SALEM (WSLS 10) - Virginia State Police Sergeant Rick Garletts used to be on the SWAT team and responded to the Virginia Tech shootings in 2007.
He says making the call to storm a building during a hostage situation is probably one of the hardest decisions any officer ever has to make.
Garletts says hearing about the shooting in Orlando, Florida Sunday brought him back to the violence that took place in Blacksburg nine years ago.
"The thing is, is, it's a nightmare to ever have to be involved in something like that. The folks that are there, they're going to visit the rest of their lives," said Garletts.
In Orlando, 29-year old Omar Mateen entered the Pulse night club, and for three hours, police waited to storm the building.
Garletts says, while he comment specifically on that move, it was likely a tactical decision.
"You want to give every availability to the person to surrender if we can, because it's dangerous if we have to go in, because we can get hurt, they can get hurt," said Garletts.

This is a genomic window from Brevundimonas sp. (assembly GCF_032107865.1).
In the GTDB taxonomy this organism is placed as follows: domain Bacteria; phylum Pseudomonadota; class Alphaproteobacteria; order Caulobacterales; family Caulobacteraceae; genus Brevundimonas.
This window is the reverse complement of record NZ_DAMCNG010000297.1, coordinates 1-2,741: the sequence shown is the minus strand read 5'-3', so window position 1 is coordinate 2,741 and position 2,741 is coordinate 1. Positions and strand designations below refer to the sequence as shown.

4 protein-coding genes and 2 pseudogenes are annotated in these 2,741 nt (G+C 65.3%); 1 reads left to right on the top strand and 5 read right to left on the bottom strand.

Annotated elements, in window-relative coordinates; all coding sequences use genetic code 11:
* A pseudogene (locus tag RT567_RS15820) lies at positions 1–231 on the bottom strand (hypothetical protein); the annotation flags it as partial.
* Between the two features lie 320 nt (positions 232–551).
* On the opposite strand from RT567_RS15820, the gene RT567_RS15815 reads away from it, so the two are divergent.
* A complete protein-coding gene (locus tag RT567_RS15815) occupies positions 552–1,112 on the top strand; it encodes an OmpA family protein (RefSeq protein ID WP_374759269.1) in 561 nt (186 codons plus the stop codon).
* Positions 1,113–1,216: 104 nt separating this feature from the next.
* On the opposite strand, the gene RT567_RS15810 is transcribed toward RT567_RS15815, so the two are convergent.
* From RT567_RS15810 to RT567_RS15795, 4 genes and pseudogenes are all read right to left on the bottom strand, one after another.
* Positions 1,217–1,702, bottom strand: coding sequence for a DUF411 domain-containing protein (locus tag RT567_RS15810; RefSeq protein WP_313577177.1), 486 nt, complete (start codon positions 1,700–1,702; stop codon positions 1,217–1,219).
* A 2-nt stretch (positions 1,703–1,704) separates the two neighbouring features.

Once that decision is made, Garletts says every officer works as quickly as possible to subdue the gunman.
"Our officers are trained to work to engage that person, because if we do that, that takes the focus off of the people that that person is trying to harm," said Garletts.
Ultimately, Garletts says in situations like these, police can never arrive fast enough to save everyone, but there are things the public can do to protect themselves.
"If you think about somebody coming into your building with you, and you plan for it, even though it may not happen, as long as you have a plan, you have the ability to survive," said Garletts.
Garletts says his office offers training classes for civilians to help people develop those plans if they ever find themselves in an active shooter situation, and to develop situational awareness.